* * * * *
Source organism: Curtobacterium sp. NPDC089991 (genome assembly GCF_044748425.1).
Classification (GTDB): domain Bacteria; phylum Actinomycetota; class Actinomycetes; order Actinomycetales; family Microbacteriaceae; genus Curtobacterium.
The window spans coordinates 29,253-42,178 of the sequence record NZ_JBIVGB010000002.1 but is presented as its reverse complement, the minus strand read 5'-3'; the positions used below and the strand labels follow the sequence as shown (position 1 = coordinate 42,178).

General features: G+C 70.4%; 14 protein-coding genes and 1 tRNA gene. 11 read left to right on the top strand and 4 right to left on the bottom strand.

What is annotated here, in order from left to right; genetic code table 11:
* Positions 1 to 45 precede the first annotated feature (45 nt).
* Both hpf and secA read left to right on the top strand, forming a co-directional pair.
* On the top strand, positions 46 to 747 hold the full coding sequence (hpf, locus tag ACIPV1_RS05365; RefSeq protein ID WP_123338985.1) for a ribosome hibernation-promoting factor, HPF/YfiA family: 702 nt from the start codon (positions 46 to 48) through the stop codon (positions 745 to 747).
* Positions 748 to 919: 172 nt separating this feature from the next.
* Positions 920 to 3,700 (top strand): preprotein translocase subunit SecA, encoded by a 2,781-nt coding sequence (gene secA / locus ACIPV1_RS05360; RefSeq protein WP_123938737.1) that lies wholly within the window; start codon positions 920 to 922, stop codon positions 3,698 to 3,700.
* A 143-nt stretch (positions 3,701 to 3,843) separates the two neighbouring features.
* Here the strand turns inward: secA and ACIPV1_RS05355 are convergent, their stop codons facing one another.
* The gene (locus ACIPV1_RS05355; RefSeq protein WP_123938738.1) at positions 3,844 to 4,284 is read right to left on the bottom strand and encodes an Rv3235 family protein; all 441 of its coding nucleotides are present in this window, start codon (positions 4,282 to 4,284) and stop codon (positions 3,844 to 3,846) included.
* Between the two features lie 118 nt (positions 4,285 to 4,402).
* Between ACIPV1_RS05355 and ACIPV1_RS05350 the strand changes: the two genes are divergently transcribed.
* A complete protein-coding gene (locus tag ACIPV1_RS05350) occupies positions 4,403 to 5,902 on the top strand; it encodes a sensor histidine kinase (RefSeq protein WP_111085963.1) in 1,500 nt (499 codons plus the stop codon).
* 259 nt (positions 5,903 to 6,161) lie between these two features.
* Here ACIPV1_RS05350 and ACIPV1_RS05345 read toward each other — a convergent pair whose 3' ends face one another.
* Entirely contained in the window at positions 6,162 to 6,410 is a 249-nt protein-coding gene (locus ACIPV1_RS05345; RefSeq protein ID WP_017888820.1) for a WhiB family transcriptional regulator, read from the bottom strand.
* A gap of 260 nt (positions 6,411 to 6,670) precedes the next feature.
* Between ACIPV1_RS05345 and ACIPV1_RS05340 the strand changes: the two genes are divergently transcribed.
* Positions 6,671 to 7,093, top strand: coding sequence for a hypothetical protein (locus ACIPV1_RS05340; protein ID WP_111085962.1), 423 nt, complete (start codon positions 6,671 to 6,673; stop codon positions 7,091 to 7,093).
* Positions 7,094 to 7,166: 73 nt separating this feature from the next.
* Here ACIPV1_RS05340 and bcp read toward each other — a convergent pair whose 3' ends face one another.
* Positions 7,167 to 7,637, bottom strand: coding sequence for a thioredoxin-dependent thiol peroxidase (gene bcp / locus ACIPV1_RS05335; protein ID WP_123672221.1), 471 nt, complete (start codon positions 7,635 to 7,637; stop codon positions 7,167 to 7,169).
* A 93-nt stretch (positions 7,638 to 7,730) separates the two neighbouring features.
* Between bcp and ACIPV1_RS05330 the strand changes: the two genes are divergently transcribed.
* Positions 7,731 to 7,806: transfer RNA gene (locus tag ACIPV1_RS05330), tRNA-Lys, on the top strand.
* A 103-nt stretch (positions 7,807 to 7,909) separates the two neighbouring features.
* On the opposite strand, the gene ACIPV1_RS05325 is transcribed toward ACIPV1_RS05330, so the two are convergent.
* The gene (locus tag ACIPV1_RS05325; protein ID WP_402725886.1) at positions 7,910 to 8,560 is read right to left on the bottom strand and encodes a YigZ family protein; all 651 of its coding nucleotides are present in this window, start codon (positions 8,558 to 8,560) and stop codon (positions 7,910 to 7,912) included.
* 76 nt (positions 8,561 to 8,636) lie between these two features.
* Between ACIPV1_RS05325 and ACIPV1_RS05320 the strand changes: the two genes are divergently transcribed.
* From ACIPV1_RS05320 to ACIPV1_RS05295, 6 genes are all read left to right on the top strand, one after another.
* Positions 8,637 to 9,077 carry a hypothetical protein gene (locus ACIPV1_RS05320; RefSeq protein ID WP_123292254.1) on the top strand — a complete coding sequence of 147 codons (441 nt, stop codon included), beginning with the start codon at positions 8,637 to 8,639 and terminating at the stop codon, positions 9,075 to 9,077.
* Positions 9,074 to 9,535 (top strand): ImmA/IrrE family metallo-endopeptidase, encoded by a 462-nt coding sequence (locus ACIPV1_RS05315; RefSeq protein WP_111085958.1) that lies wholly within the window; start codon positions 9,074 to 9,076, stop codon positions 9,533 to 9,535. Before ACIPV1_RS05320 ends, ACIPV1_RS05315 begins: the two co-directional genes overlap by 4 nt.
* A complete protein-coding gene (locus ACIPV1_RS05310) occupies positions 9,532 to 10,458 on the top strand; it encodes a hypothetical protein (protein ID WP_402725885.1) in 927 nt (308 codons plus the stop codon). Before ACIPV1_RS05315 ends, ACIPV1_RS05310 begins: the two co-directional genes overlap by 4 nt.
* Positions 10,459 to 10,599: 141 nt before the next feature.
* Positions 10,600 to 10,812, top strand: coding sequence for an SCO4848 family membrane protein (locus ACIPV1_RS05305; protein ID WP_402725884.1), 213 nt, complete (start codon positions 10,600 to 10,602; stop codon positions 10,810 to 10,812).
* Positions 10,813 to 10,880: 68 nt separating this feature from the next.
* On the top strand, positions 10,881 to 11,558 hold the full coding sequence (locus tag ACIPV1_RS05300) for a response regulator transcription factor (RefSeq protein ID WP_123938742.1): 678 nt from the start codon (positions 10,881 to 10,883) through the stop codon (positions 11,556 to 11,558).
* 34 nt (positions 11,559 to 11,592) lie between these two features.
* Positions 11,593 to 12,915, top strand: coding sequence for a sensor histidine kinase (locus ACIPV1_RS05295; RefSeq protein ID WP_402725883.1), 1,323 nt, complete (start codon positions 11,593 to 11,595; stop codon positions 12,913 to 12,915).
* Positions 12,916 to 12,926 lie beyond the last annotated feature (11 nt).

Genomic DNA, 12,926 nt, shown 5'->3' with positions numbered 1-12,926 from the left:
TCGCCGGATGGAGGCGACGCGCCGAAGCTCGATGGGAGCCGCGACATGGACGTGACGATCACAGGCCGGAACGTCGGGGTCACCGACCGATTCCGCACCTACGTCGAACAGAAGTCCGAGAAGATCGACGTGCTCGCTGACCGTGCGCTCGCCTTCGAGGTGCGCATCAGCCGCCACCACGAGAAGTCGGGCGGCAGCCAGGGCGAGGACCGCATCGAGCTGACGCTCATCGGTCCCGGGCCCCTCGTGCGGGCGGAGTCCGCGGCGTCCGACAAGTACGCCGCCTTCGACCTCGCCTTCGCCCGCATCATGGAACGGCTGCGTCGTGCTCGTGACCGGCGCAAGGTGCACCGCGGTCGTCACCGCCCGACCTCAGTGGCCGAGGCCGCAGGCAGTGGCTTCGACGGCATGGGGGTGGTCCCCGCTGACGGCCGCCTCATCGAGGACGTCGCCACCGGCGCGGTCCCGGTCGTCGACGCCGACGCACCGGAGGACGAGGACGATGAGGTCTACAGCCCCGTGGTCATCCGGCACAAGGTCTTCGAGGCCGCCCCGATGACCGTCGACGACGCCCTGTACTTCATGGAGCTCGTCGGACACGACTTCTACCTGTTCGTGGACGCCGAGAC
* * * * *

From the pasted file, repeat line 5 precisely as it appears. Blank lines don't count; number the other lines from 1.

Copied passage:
What is annotated here, in order from left to right; genetic code table 11: